Electronic nose is within the scope of WikiProject Robotics, which aims to build a comprehensive and detailed guide to Robotics on Wikipedia. If you would like to participate, you can choose to edit this article, or visit the project page (Talk), where you can join the project and see a list of open tasks.
This article is within the scope of WikiProject Technology, a collaborative effort to improve the coverage of technology on Wikipedia. If you would like to participate, please visit the project page, where you can join the discussion and see a list of open tasks.
Has anyone looked into using cDNA to sequence some of the major olfactory receptors expressed in animals with a keen sense of smell. Eg. Compare cDNA from the olfactory organs with that from other cells taken within-sample from the same animals. Over several animals, this would presumably give you a cDNA library specific to olfactory function. (These could then be downregulated using siRNA to assess function, but more generally, once receptors are sequenced, if one could express them in a sort of ELIZA style array, could one then develop an array sensor that would react (creating a pattern of color changes) with aromatic chemicals - allowing for potential pattern recognition (versus a control library) - and thereby potentially creating an "artificial nose" ? Has this sort of approach (eg. a sensor array using actual olfactory-receptor molecules) been tried ? —Preceding unsigned comment added by 18.104.22.168 (talk) 16:53, 20 March 2010 (UTC)
shoot, my bad, I read "ELIZA" and assumed you understood the consumables necessary to detect chemical reactions with any precision, I didn't actually read your entry and now I see you weren't pointing out how the "artificial nose" is not anything that the article claims it to be as detecting the odors it claims is impossible without running rather sophisticated chemical assays, so I assumed your edit pointed out the fallacy of this "artificial nose". It seems you may be falling into the trap that many computer scientists do when they mistake a computer as the equivalent to a living brain when they are actually two completely different systems and completely different methodology that are used to preform a couple of related tasks, however they do not preform the the same functionsDirtclustit (talk) 08:17, 6 December 2013 (UTC)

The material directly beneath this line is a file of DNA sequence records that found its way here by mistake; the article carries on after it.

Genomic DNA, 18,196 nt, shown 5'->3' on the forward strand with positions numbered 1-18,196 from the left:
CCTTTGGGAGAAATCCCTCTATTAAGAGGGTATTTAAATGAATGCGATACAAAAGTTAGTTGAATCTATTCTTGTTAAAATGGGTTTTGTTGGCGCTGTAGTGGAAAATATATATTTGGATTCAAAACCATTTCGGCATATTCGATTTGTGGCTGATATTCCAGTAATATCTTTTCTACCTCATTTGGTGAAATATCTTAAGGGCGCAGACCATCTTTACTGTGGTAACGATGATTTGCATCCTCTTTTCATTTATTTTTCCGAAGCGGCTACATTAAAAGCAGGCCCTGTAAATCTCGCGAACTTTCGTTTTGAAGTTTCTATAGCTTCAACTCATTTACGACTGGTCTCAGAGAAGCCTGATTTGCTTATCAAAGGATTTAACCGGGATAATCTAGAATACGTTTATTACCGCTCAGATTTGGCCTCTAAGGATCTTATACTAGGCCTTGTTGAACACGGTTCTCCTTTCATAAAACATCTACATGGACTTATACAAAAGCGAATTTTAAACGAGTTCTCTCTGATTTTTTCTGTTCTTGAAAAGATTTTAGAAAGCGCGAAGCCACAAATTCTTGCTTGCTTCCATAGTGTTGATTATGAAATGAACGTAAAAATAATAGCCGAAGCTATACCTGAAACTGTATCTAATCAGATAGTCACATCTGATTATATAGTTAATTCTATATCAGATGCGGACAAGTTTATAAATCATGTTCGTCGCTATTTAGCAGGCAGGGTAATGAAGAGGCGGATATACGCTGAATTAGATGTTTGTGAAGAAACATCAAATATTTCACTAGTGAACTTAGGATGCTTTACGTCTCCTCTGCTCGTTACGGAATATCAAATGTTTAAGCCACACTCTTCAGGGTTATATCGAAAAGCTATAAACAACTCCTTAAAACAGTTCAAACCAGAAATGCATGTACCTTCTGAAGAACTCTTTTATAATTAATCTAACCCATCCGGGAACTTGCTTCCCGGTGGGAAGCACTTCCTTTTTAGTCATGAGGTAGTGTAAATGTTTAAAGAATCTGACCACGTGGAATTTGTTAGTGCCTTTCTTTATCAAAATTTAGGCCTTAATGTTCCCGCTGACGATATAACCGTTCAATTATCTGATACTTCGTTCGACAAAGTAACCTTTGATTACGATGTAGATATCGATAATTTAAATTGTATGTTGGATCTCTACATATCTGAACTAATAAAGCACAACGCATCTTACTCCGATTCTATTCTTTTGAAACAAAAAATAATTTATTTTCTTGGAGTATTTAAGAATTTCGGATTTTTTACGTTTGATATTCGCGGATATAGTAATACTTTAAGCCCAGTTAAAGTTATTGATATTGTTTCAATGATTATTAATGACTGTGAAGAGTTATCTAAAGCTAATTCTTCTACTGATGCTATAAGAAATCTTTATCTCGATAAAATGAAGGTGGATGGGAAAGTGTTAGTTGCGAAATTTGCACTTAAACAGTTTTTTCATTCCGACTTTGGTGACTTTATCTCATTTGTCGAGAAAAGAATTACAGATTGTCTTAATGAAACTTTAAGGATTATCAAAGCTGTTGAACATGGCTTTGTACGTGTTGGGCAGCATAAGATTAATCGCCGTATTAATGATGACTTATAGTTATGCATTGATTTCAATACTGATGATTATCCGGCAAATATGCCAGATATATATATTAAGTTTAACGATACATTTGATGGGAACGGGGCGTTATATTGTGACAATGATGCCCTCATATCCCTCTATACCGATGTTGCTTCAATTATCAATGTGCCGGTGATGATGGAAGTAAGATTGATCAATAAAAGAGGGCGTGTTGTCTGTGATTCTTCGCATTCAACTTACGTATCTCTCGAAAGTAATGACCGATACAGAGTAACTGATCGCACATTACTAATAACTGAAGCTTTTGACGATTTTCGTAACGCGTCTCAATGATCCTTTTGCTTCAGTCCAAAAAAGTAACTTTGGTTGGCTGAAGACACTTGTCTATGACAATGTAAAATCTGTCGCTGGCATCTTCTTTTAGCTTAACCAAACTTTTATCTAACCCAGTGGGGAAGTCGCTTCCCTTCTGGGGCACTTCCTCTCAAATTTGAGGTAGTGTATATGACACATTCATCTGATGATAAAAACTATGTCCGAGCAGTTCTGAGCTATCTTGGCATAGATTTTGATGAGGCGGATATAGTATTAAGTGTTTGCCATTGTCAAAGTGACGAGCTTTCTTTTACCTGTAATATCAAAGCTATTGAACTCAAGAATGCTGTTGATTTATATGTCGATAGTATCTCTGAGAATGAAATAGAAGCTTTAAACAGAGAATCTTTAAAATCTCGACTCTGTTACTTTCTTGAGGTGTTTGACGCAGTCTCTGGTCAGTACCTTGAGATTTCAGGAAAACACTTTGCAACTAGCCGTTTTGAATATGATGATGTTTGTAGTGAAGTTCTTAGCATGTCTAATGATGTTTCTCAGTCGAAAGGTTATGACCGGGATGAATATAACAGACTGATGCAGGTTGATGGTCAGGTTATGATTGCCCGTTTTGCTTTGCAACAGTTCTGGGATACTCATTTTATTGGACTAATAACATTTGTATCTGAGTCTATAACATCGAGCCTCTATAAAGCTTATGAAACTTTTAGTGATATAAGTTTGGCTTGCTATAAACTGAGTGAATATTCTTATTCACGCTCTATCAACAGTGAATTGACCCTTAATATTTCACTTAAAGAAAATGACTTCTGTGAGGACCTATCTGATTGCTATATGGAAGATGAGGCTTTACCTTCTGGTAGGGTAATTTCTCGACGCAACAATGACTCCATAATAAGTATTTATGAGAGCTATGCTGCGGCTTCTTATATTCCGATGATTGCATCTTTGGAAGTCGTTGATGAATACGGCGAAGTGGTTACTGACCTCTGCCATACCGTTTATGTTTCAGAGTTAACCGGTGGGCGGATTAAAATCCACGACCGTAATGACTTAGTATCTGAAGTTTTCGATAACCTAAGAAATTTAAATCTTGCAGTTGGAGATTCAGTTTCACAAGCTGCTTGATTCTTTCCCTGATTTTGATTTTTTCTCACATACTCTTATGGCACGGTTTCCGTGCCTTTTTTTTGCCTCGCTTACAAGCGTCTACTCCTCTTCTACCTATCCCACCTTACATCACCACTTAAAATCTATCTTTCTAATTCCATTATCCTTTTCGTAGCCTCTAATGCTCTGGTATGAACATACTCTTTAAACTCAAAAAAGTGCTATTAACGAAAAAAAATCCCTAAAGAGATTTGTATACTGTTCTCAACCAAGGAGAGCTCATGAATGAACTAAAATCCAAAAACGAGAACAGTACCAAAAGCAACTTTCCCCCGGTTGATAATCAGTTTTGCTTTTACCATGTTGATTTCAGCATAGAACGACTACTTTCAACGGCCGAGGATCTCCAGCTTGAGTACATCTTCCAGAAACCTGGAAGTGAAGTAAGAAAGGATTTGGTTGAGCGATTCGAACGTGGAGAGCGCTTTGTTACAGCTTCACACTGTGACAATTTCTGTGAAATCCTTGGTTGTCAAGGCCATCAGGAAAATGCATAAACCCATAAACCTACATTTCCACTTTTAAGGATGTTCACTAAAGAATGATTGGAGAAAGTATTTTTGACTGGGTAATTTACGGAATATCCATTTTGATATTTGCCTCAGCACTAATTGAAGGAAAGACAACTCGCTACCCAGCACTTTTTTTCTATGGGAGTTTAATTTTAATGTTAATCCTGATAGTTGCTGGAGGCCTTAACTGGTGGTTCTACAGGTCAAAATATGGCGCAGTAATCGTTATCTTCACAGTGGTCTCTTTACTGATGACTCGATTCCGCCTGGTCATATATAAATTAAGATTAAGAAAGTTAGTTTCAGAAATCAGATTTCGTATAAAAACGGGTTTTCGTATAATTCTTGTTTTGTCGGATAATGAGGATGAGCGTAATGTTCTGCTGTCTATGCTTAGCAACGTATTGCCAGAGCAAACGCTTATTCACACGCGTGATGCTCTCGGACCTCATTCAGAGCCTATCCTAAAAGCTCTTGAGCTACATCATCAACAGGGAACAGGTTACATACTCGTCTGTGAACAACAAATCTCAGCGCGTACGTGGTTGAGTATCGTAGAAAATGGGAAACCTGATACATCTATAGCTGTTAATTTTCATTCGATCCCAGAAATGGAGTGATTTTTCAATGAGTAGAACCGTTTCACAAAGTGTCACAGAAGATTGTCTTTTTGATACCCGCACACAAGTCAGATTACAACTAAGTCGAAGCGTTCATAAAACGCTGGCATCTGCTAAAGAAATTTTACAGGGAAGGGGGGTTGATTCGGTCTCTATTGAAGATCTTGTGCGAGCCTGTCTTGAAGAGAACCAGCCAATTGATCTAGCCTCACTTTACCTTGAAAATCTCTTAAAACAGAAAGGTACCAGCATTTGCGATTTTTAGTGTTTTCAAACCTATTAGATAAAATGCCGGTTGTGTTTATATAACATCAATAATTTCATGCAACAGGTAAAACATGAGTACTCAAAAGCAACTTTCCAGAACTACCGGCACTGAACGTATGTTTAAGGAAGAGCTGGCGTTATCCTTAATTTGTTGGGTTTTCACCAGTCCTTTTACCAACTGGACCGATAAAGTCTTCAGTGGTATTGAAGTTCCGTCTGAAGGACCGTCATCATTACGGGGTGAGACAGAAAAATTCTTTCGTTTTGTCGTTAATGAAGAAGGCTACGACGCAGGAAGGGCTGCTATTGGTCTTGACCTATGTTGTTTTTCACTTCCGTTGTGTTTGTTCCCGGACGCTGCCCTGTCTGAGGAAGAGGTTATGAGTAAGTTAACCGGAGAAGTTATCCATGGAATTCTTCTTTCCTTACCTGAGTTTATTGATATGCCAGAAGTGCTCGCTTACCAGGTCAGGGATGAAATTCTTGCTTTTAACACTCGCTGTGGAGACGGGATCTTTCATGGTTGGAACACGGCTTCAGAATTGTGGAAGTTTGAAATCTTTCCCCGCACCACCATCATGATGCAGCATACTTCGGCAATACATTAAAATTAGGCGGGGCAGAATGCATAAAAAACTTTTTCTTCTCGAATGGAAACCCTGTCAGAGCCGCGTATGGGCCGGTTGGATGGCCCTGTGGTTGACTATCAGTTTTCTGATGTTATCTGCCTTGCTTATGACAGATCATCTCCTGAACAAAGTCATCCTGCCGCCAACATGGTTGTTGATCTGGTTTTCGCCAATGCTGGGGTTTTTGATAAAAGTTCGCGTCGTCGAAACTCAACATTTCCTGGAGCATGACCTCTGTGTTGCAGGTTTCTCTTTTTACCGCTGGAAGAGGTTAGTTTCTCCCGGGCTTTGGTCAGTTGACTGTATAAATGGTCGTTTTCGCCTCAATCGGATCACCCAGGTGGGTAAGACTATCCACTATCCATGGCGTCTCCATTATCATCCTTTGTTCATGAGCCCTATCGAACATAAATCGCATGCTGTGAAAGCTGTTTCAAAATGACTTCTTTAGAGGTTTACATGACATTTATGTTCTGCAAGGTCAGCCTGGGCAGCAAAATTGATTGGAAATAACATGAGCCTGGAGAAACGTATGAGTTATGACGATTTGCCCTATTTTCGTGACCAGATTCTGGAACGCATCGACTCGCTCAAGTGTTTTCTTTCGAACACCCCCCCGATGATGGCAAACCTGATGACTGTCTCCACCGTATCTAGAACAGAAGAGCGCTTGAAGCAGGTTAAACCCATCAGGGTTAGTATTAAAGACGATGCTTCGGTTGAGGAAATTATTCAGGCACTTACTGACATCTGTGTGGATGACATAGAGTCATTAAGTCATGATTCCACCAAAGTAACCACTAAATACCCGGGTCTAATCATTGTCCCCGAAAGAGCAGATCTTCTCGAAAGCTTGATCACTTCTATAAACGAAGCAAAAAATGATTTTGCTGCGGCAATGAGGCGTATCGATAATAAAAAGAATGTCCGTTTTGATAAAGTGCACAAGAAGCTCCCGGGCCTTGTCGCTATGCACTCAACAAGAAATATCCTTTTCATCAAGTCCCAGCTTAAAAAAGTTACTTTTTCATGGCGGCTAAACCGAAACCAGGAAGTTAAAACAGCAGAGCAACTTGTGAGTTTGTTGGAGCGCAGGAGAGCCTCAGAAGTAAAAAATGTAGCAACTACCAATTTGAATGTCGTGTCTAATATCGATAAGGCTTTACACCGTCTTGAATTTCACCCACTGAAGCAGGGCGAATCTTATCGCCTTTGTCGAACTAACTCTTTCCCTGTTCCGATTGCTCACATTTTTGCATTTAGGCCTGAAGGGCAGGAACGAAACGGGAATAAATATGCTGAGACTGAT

Yep, this article is total and complete bullcrap, although it might be more believable then the "meteor" that "allegedly" "blew up" as it entered the atmosphere over some part of Russia and conveniently landed in a lake. Anyone with a C-average in junior highschool physics could spot the chemtrail of a rocket and it's inconsistencies, and after watching an intro to physics cartoon-like school house rock or Bill Nye knows that a meteor cannot "explode" with force that the missiles NASA and Russia lit off in early 2013. This is just more propaganda and extortion techniques, pseudo-psychology and typical nonsense "space program" "atheist" speak. I don't believe wikipedia should report the lies the govt. agencies force feed the public, they should listed as typical NASA/atheist bull. Had they known that odor detection is not anything like a light sensor, they wouldn't have embarrassed themselves as they did, but hell, you'd think they would have learned from the moon landing sham, the meteor extortion attempt etc, etc, etc... yet they won't let go of those proven scams either. In any event, I vote to change the article to point out how it simply isn't fact, or delete it. I suppose now that the journal Nature is no longer an actual scientific journal they could at least run some bogus "research" and publish it there then the ignorant could at least claim innocence, mean to say, the scientific community doesn't put any stock in the magazine Nature, but it is still used by the media and uneducated journalists as "evidence" and to cite even though it is the equivalent to citing a newspaper. I vote to steer wikipedia closer to the factual truth, as opposed to the grammatically correct truth, though I know those words might sting and won't make me popular, it really should be said *cough* written, excuse meDirtclustit (talk) 08:07, 6 December 2013 (UTC)
Have any of the available technologies reached the level of cost, durability, and sensitivity required for use in trapping and fishing? For example, longline fishing has been widely criticized for the capture of sea turtles and other prohibited species, which might be automatically released when their blood is detected. A current proposal to prohibit trapping is on the ballot in Montana, which might be unnecessary if a trap could be set to snap only if the scent of a target species is detected. Wnt (talk) 21:22, 22 June 2010 (UTC)